R.J. Agostinelli missed seven months of school while being treated for
leukemia. He returned at the end of March.
At age 11, Ronald (R.J.) Agostinelli was diagnosed with acute lymphoblastic leukemia, a cancer of the white blood cells. He missed seven months of elementary school while having chemotherapy. Here, R.J. talks about what it was like returning to his class after a long absence.
My parents brought me to Children's Hospital Boston last summer because I had high fevers and weird pains in my joints. The doctors diagnosed me with leukemia, and told me I was going to need chemotherapy, a special drug that would fight the cancer cells in my blood. They told me I needed the chemotherapy to get better, but it would also make me sick to my stomach and tired, and other people's germs would be dangerous to me. I wouldn't be able to play outside or be around groups of people while I was in treatment.
When I found out I wouldn't be starting fifth grade for at least six months, I was a little disappointed. Some kids might be happy to skip school, but not me. I like learning, and I especially like hanging out with my pals. I found out that instead of riding the bus to school, I would be staying home, and school would come to me. I had a personal tutor who visited me every day for a lesson. She taught me all the subjects my friends were taking—and I got to learn in my pajamas if I wanted.
At home, I got to be in charge of my own schedule. After tutoring, I could choose to play with my trucks, listen to music or do homework. I became an expert on the computer and got really good at entertaining myself. In the evening, I got to practice another hobby of mine: cooking. My mom would make dinner—tacos or chicken nuggets or soup—and I'd help her.
But I really missed my friends. I'm what you call a "people person," and being stuck in the house all the time got so boring. Because I was so sensitive to germs, I couldn't go to any public places, like restaurants or movies. When I left the house, it was either to go to Children's or to the Jimmy Fund Clinic at the Dana-Farber Cancer Institute.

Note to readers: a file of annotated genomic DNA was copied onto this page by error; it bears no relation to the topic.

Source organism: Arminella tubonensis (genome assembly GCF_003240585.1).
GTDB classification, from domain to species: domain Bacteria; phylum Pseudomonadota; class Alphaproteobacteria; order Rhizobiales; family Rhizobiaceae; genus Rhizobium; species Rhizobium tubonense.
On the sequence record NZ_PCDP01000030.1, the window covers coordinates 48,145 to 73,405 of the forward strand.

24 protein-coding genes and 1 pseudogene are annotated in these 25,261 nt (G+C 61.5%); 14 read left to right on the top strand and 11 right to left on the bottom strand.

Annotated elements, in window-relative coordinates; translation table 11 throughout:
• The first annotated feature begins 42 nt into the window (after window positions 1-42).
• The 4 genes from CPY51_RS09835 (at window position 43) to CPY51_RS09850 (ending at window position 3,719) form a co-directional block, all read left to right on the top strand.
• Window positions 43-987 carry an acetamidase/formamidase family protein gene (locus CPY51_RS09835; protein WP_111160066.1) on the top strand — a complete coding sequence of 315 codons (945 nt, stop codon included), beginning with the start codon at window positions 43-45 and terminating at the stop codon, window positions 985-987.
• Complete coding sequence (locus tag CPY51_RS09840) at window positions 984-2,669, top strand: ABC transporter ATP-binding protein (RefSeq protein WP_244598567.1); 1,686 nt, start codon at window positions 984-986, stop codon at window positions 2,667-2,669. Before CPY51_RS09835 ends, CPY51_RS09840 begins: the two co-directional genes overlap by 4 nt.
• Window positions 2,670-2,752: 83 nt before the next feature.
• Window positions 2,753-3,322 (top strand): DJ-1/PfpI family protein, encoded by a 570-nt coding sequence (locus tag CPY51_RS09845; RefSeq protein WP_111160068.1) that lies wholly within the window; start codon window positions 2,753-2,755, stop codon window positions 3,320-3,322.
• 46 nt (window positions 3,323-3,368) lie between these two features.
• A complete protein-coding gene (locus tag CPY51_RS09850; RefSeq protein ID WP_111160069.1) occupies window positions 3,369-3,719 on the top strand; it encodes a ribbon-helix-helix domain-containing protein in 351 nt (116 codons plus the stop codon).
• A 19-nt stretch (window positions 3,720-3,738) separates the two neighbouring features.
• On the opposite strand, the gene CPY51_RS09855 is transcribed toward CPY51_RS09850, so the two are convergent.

After seven months, I was so excited when my doctors told me I could go back to school. I was a little nervous, too. The chemotherapy made me lose all the hair on my head, so I looked different. And I felt a little different. I still had to take medication each day, so I would be at back at school while taking drugs that could sometimes make my stomach hurt. I wondered if my friends would think I looked strange, or whether they would understand why I had been gone so long. During recess, I used to play football with the other kids. I wasn't good at catching the far passes, so sometimes I'd run with the ball and get tackled. I knew I couldn't do that for a while.
On my first day back, my nurses and Child Life specialists from Children's came with me and talked to my class about cancer. They explained why it was important to my health that everyone wash their hands and stay home from school if they were sick. I answered my classmates' questions, and they had a lot!
Now, I've been back at school for a few weeks and I'm getting back into the swing of things. I love being back in my regular classes, even if I'm only going for a few hours a day (my mom says I have to take it slow at first). It's great to be around my friends again, and I've even made some new ones.
For other kids who are going through this same experience, I'd like to give them this message: Leukemia is hard to deal with in the beginning, and there are a lot of challenges you've got to get through. But it does get easier as you go along. I promise.
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